Another essay in political arithmetick, concerning the growth of the City of London: with the measures, periods, causes, and consequences thereof.

1682. London, printed by H.H. for Mark Pardoe, 1683.

8vo, pp. 47, [1]; titlepage lightly dusted, preliminary leaf with short marginal tear stemming from paper flaw, small paper flaw to C1 just touching the text, unobtrusive worm track to lower margin of last leaves, but a crisp copy, uncut, stitched as issued.


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Another essay in political arithmetick, concerning the growth of the City of London: with the measures, periods, causes, and consequences thereof.

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First edition, exceptionally scarce – indeed unique in its uncut and unbound state – of Petty’s first work of political arithmetic, a landmark work of statistics, demography, and economics.

Likely written in Ireland and sent to the printer upon Petty’s return to London in June 1682, the Essay analyses demographic data charting the life of London from 1665 to 1682. Petty’s first contention (of a set of twelve) is ‘That London doubles in Forty Years, and all England in Three hundred and sixty Years’; his last is ‘That an Exact Account of the People is Necessary in this Matter’. His informing of the study both with ‘measures, periods’ and ‘causes and consequences thereof’ speaks of an intent that embraces statistics and politics – a groundbreaking methodology that would shape the two disciplines themselves, as well as what later Carlyle described as the ‘dismal science’ of economics.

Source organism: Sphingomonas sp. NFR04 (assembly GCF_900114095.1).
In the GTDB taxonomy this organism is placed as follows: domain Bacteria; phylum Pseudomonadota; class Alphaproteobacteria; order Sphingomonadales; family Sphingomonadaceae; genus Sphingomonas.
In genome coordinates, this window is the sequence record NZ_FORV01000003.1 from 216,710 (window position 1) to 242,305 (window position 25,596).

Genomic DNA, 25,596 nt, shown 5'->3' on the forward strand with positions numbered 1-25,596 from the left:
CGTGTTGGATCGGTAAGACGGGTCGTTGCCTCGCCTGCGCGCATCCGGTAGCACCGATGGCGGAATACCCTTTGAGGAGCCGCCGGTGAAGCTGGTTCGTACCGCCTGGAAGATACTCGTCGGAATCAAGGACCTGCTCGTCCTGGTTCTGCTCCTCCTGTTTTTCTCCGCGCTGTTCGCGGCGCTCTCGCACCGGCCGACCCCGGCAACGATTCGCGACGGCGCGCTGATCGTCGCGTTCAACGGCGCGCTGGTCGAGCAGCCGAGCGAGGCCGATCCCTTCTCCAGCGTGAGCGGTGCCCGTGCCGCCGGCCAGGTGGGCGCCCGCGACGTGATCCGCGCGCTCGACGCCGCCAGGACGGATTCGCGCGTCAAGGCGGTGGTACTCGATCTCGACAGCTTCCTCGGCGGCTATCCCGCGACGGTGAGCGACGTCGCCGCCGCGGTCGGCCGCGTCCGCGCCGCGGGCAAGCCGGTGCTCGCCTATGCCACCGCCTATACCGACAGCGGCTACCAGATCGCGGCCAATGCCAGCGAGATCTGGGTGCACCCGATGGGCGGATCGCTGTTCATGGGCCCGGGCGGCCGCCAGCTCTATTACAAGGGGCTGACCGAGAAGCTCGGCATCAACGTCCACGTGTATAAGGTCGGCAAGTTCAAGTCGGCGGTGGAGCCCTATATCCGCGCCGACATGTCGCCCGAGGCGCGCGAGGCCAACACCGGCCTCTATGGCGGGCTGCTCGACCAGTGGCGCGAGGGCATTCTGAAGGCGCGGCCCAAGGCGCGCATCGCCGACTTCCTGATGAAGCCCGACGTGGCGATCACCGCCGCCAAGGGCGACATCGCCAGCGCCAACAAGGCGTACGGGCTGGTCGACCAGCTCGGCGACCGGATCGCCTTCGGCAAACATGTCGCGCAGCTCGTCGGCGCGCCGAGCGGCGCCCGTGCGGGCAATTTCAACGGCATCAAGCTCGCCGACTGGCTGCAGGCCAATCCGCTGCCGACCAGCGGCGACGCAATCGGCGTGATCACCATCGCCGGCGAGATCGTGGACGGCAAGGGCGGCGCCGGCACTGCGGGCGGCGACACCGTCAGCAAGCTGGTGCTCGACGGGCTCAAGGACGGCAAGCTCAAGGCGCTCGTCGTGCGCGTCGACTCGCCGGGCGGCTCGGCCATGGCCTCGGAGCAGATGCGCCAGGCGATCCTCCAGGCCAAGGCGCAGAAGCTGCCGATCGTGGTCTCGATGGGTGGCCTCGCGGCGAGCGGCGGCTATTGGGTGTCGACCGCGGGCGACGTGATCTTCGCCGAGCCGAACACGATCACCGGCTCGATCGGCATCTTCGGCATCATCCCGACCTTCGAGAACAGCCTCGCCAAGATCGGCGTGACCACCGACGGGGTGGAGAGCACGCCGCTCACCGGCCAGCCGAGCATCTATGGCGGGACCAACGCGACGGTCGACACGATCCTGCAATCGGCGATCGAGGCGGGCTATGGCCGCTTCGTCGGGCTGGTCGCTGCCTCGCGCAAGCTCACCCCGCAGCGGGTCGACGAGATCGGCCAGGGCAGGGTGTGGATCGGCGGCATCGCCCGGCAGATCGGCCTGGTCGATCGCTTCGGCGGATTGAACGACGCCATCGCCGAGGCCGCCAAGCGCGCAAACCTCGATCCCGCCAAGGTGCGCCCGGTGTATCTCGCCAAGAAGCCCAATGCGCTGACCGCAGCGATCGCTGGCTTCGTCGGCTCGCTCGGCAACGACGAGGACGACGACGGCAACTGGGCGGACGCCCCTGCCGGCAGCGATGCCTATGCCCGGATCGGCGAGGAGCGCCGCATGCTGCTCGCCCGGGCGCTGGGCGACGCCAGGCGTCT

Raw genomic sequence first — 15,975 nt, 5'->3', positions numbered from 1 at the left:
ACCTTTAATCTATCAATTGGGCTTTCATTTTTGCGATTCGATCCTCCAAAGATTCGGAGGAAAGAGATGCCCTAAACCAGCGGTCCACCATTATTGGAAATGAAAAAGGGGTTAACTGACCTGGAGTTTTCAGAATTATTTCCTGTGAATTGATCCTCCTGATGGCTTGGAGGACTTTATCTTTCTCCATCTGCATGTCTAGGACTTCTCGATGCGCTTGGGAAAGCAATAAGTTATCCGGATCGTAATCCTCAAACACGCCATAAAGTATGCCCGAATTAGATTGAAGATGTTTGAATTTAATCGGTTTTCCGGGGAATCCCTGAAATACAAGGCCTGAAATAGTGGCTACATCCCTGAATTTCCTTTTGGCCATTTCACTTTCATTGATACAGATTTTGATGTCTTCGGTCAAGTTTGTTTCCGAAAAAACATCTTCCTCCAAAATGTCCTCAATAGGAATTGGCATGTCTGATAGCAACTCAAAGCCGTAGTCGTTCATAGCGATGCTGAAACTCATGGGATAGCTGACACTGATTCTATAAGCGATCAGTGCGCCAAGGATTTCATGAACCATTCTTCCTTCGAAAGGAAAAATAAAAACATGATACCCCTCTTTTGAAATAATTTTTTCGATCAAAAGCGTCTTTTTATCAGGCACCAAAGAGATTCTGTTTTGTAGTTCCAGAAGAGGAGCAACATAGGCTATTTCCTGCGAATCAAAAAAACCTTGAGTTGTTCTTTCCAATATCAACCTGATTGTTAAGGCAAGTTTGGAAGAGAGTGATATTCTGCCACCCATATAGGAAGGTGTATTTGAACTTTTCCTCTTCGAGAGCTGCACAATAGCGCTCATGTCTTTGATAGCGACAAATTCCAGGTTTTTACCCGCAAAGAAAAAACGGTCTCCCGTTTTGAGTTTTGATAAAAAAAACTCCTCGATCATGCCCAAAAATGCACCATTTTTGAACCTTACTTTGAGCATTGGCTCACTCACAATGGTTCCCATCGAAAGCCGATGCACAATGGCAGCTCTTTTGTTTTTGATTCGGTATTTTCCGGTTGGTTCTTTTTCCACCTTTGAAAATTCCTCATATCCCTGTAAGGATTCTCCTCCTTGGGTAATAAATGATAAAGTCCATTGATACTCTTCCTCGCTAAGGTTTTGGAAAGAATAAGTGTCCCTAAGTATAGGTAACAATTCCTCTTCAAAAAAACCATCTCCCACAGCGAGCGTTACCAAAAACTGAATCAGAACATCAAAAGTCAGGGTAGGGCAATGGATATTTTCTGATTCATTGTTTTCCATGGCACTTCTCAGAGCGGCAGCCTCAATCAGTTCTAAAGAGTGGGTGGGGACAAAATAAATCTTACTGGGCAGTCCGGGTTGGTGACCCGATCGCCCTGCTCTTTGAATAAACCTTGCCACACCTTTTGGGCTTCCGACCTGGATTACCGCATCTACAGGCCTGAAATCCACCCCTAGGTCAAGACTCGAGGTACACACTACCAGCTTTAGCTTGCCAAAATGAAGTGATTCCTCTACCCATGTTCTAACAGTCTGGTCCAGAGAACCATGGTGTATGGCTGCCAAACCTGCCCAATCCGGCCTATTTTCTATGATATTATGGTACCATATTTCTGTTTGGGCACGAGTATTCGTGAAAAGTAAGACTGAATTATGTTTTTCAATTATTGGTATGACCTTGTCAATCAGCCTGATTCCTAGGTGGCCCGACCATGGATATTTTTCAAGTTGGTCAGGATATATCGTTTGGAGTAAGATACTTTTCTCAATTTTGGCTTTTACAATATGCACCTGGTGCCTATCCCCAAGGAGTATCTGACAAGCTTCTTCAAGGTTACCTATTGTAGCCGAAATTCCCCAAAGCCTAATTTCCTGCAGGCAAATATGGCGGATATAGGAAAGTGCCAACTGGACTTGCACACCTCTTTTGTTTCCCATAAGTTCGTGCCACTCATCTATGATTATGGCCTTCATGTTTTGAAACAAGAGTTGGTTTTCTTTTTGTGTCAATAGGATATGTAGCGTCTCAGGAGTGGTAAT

It is in economics that Petty’s Essay stands as a landmark point of departure. His exposition of the nature and implications of the division of labour is the first modern, data-informed treatment of this idea. Petty’s intuition of the centrality of the effects of specialisation would later be developed by such diverse economists as Mandeville, Ferguson, Hume and Adam Smith, Turgot, Ricardo, Babbage, Mill, Marx, Marshall, Sraffa, and Hayek. Whether in extolling the emancipating effects of efficiency achieved though specialisation, or in decrying the servitude to capital fostered by such efficiency; whether by recognising the natural presence of a variety of skills in society, or by evaluating the alienating effects of the assembly line, all have engaged with the crucible of the relationship between people, labour, and technology. Artificial Intelligence takes this question forwards into a micro-division of binary switches and broadens it to tasks that are seen as creative rather than mechanical: the particulars may yet to be fully charted, but the underlying societal choices remain informed by the debate over efficiency, alienation, and the nature of work.

‘The title page [Another essay…] implies that an Essay in Political Arithmetic had already been published, though in fact the present Essay was the first that was printed’ (Keynes). An explanation was added in the 1686 reprint entitled An Essay Concerning the Multiplication of Mankind: apparently an ‘extract of a Letter’ had been incorrectly assumed to have been the earlier essay.

ESTC R21001; Goldsmiths’ 2515; Hill, p. 310; Keynes 19; Kress 1590; not in Einaudi, Mattioli, or Sraffa.

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